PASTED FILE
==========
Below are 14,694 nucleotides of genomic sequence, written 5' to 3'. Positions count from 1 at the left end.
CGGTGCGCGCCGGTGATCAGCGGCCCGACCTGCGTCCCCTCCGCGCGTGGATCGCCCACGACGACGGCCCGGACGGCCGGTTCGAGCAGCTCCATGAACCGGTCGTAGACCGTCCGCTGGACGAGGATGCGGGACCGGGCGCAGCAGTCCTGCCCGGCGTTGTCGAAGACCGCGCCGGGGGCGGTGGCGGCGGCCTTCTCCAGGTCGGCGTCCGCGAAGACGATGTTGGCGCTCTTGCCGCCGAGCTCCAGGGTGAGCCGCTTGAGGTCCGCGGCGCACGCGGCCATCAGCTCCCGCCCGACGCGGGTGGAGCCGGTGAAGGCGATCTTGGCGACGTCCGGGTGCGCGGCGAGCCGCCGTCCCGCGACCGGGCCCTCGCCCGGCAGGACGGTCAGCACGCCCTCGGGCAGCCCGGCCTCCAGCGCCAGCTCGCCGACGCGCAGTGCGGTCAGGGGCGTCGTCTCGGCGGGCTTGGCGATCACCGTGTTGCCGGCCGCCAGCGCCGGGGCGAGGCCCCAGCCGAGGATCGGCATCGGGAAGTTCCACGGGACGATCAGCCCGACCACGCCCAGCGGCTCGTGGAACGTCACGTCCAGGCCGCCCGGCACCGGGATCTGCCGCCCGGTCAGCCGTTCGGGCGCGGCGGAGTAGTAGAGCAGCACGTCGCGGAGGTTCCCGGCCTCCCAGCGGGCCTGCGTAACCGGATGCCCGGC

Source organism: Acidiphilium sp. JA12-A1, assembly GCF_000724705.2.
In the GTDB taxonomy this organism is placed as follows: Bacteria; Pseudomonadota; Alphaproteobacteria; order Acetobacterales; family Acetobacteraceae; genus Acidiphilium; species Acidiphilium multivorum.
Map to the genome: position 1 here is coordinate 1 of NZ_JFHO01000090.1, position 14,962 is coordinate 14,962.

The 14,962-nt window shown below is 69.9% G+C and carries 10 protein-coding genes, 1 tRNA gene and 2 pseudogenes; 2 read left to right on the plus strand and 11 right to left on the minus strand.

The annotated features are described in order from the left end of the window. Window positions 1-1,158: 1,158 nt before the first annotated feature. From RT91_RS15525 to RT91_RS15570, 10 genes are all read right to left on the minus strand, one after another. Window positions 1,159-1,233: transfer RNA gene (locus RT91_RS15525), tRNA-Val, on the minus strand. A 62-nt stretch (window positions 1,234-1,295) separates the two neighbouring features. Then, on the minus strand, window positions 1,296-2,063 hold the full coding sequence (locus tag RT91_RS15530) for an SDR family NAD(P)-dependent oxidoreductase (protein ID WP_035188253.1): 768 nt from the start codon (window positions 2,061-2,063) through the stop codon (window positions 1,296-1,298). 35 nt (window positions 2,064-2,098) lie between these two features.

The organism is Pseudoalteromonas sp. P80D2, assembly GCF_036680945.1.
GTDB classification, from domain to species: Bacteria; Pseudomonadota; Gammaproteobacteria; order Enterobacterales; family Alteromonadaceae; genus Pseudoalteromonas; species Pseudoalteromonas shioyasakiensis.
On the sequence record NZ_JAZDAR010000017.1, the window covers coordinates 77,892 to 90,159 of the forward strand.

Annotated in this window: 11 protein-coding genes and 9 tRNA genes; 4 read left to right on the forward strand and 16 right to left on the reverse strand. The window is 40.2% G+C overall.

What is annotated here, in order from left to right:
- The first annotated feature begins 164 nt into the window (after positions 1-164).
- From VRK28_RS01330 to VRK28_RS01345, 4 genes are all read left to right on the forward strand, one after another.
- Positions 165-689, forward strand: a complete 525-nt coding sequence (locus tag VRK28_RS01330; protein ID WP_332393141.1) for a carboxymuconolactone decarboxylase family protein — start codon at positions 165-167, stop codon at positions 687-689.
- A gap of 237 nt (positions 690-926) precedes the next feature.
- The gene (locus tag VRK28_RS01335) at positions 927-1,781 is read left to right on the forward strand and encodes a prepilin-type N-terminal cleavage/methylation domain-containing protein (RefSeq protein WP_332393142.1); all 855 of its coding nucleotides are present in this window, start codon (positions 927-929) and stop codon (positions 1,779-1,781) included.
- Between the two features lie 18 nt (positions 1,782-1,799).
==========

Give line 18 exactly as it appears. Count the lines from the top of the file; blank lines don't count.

- Between the two features lie 18 nt (positions 1,782-1,799).